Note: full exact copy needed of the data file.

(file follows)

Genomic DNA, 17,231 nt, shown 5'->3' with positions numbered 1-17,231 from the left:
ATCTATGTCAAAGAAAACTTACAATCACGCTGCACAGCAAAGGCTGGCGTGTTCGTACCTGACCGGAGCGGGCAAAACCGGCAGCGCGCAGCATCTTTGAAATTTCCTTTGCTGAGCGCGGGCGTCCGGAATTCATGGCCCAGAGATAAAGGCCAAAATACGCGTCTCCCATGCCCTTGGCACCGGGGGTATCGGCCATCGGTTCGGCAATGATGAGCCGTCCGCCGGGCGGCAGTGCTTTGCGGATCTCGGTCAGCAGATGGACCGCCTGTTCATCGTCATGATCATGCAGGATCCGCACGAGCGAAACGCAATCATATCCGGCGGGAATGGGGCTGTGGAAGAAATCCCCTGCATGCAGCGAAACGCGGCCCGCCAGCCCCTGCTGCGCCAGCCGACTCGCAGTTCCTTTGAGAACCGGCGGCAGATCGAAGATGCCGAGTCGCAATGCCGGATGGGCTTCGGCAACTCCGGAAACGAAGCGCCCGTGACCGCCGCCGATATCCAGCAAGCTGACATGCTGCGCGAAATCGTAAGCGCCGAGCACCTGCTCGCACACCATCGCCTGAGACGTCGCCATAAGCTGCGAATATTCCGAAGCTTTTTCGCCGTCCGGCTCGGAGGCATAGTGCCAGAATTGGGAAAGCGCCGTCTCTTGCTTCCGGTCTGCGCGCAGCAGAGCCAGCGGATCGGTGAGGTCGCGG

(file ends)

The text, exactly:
Genomic DNA, 17,231 nt, shown 5'->3' with positions numbered 1-17,231 from the left:
ATCTATGTCAAAGAAAACTTACAATCACGCTGCACAGCAAAGGCTGGCGTGTTCGTACCTGACCGGAGCGGGCAAAACCGGCAGCGCGCAGCATCTTTGAAATTTCCTTTGCTGAGCGCGGGCGTCCGGAATTCATGGCCCAGAGATAAAGGCCAAAATACGCGTCTCCCATGCCCTTGGCACCGGGGGTATCGGCCATCGGTTCGGCAATGATGAGCCGTCCGCCGGGCGGCAGTGCTTTGCGGATCTCGGTCAGCAGATGGACCGCCTGTTCATCGTCATGATCATGCAGGATCCGCACGAGCGAAACGCAATCATATCCGGCGGGAATGGGGCTGTGGAAGAAATCCCCTGCATGCAGCGAAACGCGGCCCGCCAGCCCCTGCTGCGCCAGCCGACTCGCAGTTCCTTTGAGAACCGGCGGCAGATCGAAGATGCCGAGTCGCAATGCCGGATGGGCTTCGGCAACTCCGGAAACGAAGCGCCCGTGACCGCCGCCGATATCCAGCAAGCTGACATGCTGCGCGAAATCGTAAGCGCCGAGCACCTGCTCGCACACCATCGCCTGAGACGTCGCCATAAGCTGCGAATATTCCGAAGCTTTTTCGCCGTCCGGCTCGGAGGCATAGTGCCAGAATTGGGAAAGCGCCGTCTCTTGCTTCCGGTCTGCGCGCAGCAGAGCCAGCGGATCGGTGAGGTCGCGG